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Well, all I really could do was to press on the rockers to isolate the tapper. I'm pretty sure it's coming from the 4th pushrod from the rear of the engine, drivers side. I put in the long (9.62"), but the tapping continues.

I didnt find any loose rockers. I tried to push on the rod end of the rocker, but didnt get any clearance between the valve stem and rocker. I didn't find any play between the rockers and the rocker-shaft.

Could it be a bad lifter? A bad cam? Either way I guess I should order a new set of pushrods from summit. I don't think thats going to affect the tapping. Should I order fancy rods, in case I have to get a new cam (meaning a beefier hipo cam >:) ) and have to upgrade all my train?

Many of the faces on my rockers are a little pitted. The culprit rod's rocker has a peculiarly irregular footprint. It doesn't seem as though that small a problem could be the source of the tapping, especially since the longer rod isn't taking up slack.

I'm sure none of the parts that comprise this engine are of any type of quality, If the problem stems from one part, then good, I'll replace it. If that requires beefing up other parts, then good, I'll try to increase horsepower with better parts.

Anyways, I'm stuck again. And I'm finding this to be a much bigger problem than I hoped it was. Thanks again, for all the help, Erik.

PS the last post should be around 10 pages back.
 

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Have you checked the rockers and their shafts for play and wear? Your statement about the irregular tip wear pattern brought that to mind...I know you said you checked the rockers and shaft, but did you actually pull the unit and inspect them carefully (I'd likely pull a couple off and measure them but that requires precision instruments which I doubt you have)..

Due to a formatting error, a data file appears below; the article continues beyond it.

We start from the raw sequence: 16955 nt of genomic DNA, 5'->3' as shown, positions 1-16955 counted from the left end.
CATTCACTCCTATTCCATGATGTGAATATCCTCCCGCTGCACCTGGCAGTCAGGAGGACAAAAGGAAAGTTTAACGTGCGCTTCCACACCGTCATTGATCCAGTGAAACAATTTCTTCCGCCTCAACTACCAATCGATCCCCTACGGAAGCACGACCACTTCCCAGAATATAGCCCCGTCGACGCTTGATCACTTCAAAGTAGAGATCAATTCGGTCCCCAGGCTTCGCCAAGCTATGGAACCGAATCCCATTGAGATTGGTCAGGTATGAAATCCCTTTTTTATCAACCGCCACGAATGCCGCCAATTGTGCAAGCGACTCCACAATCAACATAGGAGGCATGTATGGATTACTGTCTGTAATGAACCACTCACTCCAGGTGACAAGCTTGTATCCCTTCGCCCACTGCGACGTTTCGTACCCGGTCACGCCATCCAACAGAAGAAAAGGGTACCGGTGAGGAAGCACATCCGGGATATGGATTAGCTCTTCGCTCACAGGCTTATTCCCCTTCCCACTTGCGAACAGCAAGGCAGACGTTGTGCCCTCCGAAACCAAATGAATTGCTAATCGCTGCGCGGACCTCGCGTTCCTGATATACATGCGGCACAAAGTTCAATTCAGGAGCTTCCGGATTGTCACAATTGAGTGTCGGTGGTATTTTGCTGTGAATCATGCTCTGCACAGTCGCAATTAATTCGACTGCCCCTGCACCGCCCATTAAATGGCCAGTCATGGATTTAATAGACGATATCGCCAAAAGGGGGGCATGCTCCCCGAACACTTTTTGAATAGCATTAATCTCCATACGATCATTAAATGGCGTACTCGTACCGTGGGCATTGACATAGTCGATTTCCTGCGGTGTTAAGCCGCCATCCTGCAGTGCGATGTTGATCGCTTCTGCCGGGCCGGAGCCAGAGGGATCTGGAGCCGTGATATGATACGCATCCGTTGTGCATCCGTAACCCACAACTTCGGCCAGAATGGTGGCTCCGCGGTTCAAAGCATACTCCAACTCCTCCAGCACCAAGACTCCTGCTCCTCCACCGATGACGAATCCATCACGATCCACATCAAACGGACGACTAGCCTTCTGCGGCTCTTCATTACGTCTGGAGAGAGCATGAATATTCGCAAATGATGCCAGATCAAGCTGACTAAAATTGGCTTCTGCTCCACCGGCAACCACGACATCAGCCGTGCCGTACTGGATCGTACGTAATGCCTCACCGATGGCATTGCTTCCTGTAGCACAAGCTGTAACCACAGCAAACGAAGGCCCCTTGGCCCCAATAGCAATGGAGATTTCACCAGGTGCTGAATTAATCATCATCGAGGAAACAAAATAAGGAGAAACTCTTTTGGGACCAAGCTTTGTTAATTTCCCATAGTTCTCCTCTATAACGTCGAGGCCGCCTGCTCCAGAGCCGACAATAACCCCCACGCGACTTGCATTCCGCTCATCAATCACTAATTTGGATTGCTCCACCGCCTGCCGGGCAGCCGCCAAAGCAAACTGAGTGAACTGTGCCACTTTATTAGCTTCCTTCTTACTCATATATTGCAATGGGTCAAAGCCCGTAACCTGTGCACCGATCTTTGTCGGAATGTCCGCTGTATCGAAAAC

I'd like to hear Hal's opinion about leaving the suspect pushrods out and running the engine with that cylinder dead. I'm loathe to do that because of the possibility of a lifter popping out but I have had rocker studs fail in the past and have limped home with a pushrod bobbing up and down with no detrimental effects.

Maybe someone else can steer us in a different, more fruitful direction...

For others viewing, the orginal thread is here
 
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Hi, I'm sort of jumping in on this conversation... But
are you sure it's not a loose rod bearing? I know that
it can sound similar to a top end noise. One thing to
notice about top end noise -- is it's at half the speed
of lower end problems. Also, if you suspect a rocker
is bad have you turned the motor thru two revolutions?

Adam
 

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Just in case, which would you recommend if for some reason one would need to take of the rocker(s) from a cylinder. Run with or without pushrod in place. Wouldn't pushrod bounce into valve cover if left without rocker?
 

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Wouldn't pushrod bounce into valve cover if left without rocker?

You know, my first instinct, if I hadn't actually had it happen to me, would be to think that...